Diamond Notes From The M's Series

Worst. Air strike. Ever.

First and foremost, Happy Easter or whatever you might celebrate. Even Sunday is worth celebrating: Yay, Sunday!!!! Boo, no baseball. Ridiculous. You can schedule games at 2am and 3am but not on Easter Sunday? Oy.

OK, onto my early observations, conveniently located after the jump...

* Coco Crisp should be in CF with Cespedes in LF. Not only does Crisp get great reads and great jumps, meaning balls like Ichiro's triple are fly outs, but perhaps more importantly Crisp's arm plays better in CF than in LF -- or should I say, plays worse in LF than in CF.

Why? Simply because a fair number of hits fielded by the CFer will allow the runner to go 1B to 3B even if the CFer has a good arm. In LF, however, runners cannot go 1B to 3B on most hits unless the LFer's arm is especially weak. So in CF, Coco's arm is a liability at times but it's more of a problem in LF because runners are taking liberties they can't usually take.

Much as I like Coco -- and I do, based on his endearing personality, his wanting to play in Oakland, and the contributions he has made to the A's -- his value really lies in his ability to play a really good CF. Coco's career OBP is a very pedestrian .329 and he slugs around .400. In LF, he's Juan Pierre or Scott Podsednik: A COFer with not enough plate discipline or power to be anything good offensively, who is not in a position to make a great impact defensively, and whose noodle arm negates a lot of the defensive value he does provide. Since you can't unsign him, put him in CF where he can make an actual contribution and allow Cespedes to learn the new stadiums and hitters out of the spotlight of CF where the ball finds you too often.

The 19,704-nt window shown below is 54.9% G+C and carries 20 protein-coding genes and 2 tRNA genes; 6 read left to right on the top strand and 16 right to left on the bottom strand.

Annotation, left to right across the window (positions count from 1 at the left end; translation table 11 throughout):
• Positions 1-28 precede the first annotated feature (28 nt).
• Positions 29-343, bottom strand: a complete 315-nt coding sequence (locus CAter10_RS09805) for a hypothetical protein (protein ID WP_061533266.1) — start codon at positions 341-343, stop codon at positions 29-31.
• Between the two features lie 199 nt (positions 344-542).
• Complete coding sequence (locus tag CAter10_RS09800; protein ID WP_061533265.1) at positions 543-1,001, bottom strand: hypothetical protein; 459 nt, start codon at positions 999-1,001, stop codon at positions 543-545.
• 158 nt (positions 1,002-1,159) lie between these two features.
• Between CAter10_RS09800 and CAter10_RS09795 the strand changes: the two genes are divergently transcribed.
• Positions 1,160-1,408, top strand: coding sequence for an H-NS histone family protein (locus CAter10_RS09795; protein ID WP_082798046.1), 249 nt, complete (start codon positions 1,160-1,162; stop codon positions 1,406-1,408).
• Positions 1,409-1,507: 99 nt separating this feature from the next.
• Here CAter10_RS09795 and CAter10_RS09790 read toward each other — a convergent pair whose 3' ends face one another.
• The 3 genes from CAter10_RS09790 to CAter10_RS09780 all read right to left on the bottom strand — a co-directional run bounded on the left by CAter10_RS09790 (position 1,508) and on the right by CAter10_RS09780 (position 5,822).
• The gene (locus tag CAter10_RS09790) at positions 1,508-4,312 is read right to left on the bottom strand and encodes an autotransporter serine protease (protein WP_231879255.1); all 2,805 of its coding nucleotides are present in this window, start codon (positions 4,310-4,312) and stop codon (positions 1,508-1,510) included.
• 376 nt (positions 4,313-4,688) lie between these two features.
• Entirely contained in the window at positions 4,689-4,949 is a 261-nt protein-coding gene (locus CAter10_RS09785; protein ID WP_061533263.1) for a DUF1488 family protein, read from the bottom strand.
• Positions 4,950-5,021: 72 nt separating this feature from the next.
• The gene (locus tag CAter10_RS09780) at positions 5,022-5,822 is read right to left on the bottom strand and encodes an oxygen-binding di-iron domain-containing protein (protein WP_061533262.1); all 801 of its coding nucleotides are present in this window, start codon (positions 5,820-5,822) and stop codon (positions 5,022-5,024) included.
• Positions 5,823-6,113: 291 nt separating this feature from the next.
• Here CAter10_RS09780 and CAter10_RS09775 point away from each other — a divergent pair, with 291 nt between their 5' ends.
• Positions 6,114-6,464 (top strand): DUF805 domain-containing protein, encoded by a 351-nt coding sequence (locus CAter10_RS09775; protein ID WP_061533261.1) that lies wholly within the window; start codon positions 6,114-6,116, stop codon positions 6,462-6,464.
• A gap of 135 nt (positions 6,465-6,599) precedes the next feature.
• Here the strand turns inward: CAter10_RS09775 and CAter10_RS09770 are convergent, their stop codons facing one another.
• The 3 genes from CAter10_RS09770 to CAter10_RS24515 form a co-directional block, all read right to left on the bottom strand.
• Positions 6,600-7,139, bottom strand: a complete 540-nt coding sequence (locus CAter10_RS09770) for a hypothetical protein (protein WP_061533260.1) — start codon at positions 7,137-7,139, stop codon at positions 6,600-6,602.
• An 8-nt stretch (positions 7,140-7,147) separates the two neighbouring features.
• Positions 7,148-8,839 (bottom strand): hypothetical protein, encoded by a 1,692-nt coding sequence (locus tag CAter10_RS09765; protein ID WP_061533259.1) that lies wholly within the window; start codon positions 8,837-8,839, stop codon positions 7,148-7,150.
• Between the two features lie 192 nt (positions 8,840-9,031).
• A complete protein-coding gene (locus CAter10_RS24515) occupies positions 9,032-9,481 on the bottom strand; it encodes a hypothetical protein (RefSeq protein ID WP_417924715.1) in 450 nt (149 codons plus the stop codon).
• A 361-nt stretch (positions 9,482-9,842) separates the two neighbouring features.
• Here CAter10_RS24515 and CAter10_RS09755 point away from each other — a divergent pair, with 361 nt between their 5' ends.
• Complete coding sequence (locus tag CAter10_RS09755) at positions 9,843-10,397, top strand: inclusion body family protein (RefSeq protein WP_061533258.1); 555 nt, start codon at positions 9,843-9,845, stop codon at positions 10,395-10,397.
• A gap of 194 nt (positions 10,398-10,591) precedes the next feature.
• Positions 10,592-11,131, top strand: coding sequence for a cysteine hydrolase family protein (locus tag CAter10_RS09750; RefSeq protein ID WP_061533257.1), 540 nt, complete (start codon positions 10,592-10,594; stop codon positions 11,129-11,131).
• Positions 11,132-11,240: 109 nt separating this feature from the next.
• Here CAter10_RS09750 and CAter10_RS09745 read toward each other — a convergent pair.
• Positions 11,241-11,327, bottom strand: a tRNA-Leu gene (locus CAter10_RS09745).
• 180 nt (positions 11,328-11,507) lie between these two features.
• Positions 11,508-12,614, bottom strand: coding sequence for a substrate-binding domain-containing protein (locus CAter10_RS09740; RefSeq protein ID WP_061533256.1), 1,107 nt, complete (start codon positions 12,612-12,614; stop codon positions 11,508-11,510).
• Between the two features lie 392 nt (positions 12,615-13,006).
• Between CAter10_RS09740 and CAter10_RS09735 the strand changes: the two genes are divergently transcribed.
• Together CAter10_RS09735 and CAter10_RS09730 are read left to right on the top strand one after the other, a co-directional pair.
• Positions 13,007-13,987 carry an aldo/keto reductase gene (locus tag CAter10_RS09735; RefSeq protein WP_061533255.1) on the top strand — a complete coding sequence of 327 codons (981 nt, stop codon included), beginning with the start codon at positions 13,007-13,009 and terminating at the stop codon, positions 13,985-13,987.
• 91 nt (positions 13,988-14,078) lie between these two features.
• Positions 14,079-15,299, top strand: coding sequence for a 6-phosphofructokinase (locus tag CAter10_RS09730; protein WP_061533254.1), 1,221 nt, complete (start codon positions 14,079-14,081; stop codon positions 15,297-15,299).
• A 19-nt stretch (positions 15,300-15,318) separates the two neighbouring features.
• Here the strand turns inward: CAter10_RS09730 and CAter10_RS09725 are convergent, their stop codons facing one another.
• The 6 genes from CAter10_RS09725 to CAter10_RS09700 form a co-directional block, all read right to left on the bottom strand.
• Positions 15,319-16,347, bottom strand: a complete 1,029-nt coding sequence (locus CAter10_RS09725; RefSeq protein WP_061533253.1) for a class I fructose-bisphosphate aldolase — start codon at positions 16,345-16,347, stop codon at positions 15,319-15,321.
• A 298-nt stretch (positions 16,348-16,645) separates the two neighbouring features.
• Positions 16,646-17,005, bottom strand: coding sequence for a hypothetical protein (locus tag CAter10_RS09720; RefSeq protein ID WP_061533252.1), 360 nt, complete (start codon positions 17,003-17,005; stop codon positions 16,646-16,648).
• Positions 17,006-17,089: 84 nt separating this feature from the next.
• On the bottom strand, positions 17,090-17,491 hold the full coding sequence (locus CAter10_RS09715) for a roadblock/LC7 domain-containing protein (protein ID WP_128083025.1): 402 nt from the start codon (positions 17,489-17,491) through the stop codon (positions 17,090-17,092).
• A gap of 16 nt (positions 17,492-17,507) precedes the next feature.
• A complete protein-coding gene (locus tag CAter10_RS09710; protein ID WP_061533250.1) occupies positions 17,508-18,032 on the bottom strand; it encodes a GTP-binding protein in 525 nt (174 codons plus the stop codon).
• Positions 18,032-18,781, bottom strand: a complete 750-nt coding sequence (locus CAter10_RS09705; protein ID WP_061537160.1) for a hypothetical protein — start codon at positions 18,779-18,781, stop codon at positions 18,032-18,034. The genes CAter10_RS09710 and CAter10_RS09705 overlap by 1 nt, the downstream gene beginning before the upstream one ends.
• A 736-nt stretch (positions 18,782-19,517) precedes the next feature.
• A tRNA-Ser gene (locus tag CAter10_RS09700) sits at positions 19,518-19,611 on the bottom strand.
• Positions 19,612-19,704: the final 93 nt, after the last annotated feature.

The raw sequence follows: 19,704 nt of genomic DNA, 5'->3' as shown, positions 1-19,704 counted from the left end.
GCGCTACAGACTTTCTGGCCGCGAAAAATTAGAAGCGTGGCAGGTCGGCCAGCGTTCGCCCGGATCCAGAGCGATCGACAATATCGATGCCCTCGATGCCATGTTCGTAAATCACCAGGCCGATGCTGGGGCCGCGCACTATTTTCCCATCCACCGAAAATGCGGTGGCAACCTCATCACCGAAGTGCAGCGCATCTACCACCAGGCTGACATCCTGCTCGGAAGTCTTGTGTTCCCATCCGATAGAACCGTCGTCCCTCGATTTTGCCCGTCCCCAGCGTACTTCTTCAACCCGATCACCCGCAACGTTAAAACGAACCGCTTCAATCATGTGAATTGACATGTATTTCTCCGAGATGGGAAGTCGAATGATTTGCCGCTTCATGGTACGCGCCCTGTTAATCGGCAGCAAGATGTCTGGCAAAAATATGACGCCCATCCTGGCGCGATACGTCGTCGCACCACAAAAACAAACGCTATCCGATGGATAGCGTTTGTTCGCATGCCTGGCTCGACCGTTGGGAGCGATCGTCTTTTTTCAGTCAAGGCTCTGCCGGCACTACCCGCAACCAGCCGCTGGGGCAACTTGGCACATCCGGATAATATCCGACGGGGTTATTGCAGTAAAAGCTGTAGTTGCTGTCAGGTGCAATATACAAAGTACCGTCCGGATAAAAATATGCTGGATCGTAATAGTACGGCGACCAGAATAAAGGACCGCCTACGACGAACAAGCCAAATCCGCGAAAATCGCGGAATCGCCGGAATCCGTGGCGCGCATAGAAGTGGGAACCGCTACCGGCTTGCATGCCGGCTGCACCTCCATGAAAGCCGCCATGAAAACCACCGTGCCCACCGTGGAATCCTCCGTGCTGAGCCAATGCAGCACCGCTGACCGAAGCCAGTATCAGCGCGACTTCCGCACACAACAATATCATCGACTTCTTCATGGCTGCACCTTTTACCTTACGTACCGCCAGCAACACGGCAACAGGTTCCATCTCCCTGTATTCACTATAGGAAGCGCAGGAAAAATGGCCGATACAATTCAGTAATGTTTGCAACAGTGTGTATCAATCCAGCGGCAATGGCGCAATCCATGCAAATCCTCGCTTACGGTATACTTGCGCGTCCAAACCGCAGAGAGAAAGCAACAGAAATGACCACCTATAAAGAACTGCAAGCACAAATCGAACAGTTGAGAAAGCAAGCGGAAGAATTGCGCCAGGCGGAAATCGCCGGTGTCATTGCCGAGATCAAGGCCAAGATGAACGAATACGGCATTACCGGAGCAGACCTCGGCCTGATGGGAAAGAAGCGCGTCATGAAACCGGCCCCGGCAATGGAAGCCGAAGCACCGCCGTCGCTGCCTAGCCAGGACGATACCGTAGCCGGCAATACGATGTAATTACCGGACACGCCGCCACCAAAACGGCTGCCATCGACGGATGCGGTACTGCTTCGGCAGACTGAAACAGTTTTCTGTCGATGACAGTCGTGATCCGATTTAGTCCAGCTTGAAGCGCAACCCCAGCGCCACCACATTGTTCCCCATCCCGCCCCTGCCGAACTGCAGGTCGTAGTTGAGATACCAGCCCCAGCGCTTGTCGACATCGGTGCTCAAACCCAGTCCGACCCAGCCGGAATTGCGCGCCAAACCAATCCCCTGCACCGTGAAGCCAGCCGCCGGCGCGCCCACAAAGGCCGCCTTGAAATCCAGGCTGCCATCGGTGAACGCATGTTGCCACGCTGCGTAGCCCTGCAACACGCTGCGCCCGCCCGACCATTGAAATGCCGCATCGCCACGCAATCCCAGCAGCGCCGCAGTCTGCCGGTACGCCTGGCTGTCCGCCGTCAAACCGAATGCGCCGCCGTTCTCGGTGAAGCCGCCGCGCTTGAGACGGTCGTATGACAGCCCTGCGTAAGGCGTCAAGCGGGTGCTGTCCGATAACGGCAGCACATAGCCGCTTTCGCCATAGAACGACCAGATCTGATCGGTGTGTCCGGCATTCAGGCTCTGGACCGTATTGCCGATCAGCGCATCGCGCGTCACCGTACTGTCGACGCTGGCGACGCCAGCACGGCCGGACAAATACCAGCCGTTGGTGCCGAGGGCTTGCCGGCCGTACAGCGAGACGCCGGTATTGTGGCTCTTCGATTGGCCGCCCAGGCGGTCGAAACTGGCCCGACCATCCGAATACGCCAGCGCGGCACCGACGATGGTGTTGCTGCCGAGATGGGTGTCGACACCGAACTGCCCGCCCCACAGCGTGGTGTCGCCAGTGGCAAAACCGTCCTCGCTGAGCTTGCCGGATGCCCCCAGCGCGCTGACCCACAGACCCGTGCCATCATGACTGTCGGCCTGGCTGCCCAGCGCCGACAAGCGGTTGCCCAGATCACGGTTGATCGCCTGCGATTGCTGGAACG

* The A's bullpen is as weak as I can remember in a long time. I actually think that when you factor in health, Grant Balfour will be as good as Andrew Bailey was, given that Balfour is a very good reliever in his own right and can be expected to stay healthy.

However, the A's have lost Balfour from the set-up mix and behind him there just isn't much. In previous years, the A's have had relievers who had a track record of success, from Michael Wuertz and Joey Devine to Brad Ziegler and Craig Breslow. Now? You have "talented throwers, not pitchers" in Fautino De Los Santos Ryan Cook, Andrew Carignan and Jordan Norberto, along with the "4 years into his steady decline" Brian Fuentes and the "decent" Jerry Blevins. That's a crew heavy on right-handed throwers and average lefties.

* Partly as a result of their shaky bullpen, and also due to their "young" defense that has been exceptionally prone to poor plays that are not listed as errors in the box score, I foresee the A's losing a lot of close games this season. I don't think they'll be blown out a lot, as their starting pitching should be decent overall and their hitting looks to be a bit more competent than we've seen in recent years.

I see the A's hanging in there, but coming up a run or two short a lot of times, looking back at the "play that wasn't quite made" or the "inning that got away" and leaving us to ponder "What if only...?" I've already found myself doing that a lot, and it's only April 8th. I think the A's will be fun to watch, and basically competitive -- but still not successful in the won/lost column.

* Just a prediction for tomorrow: I predict that Tommy Milone will not walk Jeff Francoeur.

Your thoughts?

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